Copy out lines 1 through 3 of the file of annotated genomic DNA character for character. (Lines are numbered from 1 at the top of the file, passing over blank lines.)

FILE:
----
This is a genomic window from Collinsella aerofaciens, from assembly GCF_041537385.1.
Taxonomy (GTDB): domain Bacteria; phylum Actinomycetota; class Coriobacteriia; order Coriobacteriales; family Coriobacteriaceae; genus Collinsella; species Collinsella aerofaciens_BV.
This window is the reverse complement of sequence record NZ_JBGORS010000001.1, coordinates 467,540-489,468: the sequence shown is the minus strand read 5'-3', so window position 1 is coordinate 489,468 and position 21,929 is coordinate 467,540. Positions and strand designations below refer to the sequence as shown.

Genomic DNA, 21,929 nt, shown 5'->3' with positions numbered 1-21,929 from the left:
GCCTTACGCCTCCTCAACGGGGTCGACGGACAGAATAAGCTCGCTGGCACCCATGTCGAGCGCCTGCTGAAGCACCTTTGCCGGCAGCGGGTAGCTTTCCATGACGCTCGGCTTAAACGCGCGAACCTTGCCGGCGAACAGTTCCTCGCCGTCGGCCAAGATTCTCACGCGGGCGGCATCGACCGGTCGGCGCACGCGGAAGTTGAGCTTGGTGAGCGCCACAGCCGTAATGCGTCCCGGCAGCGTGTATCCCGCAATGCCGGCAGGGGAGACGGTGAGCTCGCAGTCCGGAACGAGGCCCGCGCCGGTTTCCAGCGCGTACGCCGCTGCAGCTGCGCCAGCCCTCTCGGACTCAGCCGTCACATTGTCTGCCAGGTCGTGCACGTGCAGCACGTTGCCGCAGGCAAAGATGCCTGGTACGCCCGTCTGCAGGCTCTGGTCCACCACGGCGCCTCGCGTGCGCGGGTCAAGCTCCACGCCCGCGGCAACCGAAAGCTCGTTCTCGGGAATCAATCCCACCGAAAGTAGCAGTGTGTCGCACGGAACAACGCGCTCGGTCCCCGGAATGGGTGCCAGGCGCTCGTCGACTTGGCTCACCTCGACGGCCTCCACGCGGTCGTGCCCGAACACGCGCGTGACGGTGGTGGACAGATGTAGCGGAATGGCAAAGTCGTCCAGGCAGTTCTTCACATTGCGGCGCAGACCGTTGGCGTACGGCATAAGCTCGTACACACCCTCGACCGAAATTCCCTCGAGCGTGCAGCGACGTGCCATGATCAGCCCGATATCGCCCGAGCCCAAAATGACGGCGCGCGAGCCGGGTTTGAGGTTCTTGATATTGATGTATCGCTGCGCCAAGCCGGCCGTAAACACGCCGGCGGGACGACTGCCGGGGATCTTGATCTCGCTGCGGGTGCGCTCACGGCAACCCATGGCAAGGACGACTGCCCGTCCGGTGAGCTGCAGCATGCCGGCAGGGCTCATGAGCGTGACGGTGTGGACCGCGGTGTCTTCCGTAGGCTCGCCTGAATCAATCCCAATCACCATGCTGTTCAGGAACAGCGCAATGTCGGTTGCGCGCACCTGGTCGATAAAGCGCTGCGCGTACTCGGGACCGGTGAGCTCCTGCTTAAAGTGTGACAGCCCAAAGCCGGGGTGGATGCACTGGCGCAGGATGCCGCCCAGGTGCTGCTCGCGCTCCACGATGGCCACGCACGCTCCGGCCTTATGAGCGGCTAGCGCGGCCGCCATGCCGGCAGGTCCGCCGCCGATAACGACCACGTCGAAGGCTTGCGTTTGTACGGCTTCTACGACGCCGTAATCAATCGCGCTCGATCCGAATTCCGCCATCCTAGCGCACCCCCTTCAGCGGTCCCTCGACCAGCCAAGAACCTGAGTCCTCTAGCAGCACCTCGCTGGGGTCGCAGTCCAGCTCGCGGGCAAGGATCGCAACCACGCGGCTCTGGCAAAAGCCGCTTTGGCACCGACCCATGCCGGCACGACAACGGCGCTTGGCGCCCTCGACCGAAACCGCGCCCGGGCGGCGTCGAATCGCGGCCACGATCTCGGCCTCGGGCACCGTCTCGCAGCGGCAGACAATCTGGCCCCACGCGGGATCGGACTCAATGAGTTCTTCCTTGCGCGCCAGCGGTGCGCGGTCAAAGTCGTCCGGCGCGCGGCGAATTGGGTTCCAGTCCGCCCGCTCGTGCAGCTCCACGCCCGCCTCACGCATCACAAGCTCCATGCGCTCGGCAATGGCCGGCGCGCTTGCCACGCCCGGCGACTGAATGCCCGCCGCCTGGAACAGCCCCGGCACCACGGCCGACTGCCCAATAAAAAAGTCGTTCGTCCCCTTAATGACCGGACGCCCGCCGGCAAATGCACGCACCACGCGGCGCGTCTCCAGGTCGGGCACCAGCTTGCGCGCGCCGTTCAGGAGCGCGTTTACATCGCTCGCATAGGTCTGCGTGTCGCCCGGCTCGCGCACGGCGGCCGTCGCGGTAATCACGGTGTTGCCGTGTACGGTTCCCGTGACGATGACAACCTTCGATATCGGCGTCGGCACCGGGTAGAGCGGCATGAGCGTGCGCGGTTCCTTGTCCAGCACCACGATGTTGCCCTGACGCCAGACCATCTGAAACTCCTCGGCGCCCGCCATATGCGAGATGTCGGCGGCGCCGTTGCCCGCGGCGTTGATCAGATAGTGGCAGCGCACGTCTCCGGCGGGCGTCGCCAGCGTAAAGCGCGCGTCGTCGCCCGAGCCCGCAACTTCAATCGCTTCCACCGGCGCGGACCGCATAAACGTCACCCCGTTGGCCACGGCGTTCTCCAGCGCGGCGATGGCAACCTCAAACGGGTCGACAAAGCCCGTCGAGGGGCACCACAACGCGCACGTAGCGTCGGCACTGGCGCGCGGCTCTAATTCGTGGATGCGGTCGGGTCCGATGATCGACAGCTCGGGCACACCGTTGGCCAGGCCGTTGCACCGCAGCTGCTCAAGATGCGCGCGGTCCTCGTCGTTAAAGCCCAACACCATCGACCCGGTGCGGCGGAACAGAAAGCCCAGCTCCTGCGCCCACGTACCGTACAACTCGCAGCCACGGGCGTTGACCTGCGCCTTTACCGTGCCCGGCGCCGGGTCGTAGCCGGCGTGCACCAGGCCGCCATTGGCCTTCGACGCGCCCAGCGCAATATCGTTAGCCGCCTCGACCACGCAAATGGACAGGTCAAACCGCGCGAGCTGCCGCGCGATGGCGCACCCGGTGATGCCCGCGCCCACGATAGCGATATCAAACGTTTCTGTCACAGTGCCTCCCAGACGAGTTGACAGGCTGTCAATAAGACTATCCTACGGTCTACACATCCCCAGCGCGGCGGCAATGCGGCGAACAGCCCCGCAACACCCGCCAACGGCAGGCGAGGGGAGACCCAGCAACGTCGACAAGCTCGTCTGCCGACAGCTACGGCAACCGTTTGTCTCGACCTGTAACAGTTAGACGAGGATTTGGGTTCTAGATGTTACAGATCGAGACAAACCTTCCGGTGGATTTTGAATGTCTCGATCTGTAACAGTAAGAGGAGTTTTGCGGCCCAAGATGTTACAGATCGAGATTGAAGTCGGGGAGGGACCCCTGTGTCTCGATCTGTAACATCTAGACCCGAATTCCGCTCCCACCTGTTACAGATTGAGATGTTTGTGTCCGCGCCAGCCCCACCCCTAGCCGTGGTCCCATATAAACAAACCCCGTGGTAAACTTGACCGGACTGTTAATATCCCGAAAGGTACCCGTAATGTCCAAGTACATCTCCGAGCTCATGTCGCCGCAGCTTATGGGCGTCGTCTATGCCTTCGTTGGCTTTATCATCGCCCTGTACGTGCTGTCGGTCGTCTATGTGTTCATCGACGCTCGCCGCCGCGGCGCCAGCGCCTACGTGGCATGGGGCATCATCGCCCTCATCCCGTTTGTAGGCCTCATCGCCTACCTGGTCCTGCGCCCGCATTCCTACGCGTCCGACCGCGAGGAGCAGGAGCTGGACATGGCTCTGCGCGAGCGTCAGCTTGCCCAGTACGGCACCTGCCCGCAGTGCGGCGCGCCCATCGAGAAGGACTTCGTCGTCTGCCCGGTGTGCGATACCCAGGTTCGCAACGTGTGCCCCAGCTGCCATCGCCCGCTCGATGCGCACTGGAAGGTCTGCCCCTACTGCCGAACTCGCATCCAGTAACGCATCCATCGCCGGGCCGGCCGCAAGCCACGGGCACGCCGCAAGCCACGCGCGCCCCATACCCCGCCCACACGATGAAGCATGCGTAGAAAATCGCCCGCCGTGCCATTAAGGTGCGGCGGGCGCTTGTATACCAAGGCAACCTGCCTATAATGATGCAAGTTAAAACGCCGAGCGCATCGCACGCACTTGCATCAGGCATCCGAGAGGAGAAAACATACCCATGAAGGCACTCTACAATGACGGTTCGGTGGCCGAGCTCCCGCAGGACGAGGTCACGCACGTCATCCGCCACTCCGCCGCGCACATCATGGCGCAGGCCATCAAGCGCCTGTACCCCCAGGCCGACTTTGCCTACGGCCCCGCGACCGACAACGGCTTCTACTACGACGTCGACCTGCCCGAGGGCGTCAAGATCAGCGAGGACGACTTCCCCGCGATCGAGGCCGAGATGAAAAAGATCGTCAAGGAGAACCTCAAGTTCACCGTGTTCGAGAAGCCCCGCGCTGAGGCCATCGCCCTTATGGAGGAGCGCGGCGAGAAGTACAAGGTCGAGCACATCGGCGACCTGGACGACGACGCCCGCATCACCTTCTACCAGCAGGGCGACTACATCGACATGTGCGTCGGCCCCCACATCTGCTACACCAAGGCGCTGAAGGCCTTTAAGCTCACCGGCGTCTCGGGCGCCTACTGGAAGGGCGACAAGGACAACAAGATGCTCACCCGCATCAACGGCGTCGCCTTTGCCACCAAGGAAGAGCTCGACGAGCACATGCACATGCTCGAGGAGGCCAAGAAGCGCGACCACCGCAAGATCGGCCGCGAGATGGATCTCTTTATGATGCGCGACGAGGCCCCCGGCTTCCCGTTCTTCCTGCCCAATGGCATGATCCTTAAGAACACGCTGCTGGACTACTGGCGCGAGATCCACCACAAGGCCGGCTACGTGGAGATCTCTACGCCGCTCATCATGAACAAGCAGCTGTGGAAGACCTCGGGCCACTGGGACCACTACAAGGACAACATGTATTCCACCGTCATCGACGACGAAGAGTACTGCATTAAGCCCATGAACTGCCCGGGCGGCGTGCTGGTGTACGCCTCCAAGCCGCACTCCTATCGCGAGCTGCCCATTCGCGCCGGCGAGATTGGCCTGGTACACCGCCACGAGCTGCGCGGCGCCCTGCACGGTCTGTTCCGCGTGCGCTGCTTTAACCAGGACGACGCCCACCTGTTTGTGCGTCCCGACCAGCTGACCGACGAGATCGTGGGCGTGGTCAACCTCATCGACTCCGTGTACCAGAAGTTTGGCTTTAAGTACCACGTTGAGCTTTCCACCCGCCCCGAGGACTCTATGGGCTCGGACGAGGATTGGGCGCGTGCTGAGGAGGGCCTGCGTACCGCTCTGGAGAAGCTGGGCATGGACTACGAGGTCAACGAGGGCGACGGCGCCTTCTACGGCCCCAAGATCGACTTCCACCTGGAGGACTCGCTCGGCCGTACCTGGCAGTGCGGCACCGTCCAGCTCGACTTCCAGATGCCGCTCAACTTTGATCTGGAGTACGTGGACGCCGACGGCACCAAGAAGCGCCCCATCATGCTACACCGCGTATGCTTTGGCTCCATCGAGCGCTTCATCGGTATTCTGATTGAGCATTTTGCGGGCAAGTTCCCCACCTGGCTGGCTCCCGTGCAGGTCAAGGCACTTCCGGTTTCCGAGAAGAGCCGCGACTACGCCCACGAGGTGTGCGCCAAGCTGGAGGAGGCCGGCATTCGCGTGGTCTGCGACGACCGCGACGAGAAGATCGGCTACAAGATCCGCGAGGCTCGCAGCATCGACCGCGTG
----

This is a genomic window from Collinsella aerofaciens, from assembly GCF_041537385.1.
Taxonomy (GTDB): domain Bacteria; phylum Actinomycetota; class Coriobacteriia; order Coriobacteriales; family Coriobacteriaceae; genus Collinsella; species Collinsella aerofaciens_BV.
This window is the reverse complement of sequence record NZ_JBGORS010000001.1, coordinates 467,540-489,468: the sequence shown is the minus strand read 5'-3', so window position 1 is coordinate 489,468 and position 21,929 is coordinate 467,540. Positions and strand designations below refer to the sequence as shown.